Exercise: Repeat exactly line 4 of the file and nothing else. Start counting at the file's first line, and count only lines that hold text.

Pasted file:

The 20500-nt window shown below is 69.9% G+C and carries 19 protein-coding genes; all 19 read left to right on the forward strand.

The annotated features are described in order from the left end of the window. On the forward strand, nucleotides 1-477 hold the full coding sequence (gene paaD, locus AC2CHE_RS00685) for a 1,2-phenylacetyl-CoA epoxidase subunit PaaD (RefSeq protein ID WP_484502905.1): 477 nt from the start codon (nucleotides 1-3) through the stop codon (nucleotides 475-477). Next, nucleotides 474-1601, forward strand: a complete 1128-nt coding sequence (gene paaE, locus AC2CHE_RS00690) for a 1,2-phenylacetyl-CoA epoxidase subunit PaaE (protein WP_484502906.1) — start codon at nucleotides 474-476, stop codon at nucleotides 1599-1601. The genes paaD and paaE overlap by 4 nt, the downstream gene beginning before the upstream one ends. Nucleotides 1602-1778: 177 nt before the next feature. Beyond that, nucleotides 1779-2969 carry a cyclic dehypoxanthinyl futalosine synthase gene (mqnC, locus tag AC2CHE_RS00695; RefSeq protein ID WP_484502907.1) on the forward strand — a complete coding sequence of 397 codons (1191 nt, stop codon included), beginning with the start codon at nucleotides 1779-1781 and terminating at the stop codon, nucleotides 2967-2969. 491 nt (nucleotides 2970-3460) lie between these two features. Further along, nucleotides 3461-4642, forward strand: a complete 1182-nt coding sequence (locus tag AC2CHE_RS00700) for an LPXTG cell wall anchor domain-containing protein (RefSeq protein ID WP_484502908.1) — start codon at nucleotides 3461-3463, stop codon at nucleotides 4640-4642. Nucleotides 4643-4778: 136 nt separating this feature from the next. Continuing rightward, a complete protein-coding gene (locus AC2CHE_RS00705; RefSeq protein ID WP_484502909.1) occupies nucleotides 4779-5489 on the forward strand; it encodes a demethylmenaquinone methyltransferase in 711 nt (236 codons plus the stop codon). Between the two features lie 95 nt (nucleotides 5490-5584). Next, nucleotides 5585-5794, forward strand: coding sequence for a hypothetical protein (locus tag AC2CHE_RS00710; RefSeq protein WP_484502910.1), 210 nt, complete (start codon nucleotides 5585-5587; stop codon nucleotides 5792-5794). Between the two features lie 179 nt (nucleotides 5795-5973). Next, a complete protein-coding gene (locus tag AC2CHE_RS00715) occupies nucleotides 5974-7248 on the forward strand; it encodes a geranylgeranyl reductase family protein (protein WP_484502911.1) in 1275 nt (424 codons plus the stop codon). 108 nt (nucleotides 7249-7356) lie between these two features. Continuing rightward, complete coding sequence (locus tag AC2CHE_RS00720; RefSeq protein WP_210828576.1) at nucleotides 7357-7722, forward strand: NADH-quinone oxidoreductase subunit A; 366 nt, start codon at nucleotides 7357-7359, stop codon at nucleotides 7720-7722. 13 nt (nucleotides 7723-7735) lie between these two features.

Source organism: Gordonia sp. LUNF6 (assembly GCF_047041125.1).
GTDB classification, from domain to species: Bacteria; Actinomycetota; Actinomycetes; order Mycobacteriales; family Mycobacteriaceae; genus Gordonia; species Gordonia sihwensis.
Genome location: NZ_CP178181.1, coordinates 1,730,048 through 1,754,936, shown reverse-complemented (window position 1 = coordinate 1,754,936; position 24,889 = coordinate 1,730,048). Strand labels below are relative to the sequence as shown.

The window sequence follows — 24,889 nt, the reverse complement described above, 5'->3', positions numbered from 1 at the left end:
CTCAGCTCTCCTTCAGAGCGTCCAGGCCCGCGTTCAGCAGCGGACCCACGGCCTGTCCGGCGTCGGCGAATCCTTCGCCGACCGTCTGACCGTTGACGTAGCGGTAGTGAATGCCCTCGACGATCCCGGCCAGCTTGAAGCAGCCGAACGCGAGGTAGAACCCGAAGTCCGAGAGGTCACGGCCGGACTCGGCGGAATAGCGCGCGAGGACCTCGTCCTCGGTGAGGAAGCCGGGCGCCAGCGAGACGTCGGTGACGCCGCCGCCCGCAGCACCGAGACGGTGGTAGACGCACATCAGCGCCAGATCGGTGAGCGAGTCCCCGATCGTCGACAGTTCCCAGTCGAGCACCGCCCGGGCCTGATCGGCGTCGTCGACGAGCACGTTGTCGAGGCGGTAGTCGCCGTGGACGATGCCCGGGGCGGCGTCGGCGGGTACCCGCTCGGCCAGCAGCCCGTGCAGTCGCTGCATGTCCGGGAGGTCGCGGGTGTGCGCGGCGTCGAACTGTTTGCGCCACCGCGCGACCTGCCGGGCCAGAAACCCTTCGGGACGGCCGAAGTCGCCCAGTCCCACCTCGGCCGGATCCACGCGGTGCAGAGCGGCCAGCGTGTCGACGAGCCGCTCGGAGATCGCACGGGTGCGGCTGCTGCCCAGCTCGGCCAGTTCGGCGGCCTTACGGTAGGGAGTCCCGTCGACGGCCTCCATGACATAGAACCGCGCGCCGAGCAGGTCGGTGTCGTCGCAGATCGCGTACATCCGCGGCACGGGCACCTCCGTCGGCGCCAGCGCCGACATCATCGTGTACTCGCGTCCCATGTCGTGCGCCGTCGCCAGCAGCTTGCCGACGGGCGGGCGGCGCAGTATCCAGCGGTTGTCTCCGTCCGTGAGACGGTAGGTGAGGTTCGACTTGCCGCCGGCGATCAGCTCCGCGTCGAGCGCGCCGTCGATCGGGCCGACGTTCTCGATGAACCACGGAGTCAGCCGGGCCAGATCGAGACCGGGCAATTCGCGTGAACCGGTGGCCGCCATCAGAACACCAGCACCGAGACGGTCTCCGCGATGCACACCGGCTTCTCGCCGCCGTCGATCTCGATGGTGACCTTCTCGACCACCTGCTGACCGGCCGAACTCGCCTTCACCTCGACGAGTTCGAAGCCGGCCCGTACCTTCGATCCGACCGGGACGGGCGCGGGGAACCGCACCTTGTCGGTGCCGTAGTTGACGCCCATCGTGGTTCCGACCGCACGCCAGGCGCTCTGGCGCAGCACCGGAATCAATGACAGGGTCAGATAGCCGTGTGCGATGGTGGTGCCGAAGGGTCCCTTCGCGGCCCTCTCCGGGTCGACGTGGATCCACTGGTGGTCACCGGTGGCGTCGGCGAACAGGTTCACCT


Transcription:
GTDB classification, from domain to species: Bacteria; Actinomycetota; Actinomycetes; order Mycobacteriales; family Mycobacteriaceae; genus Gordonia; species Gordonia sihwensis.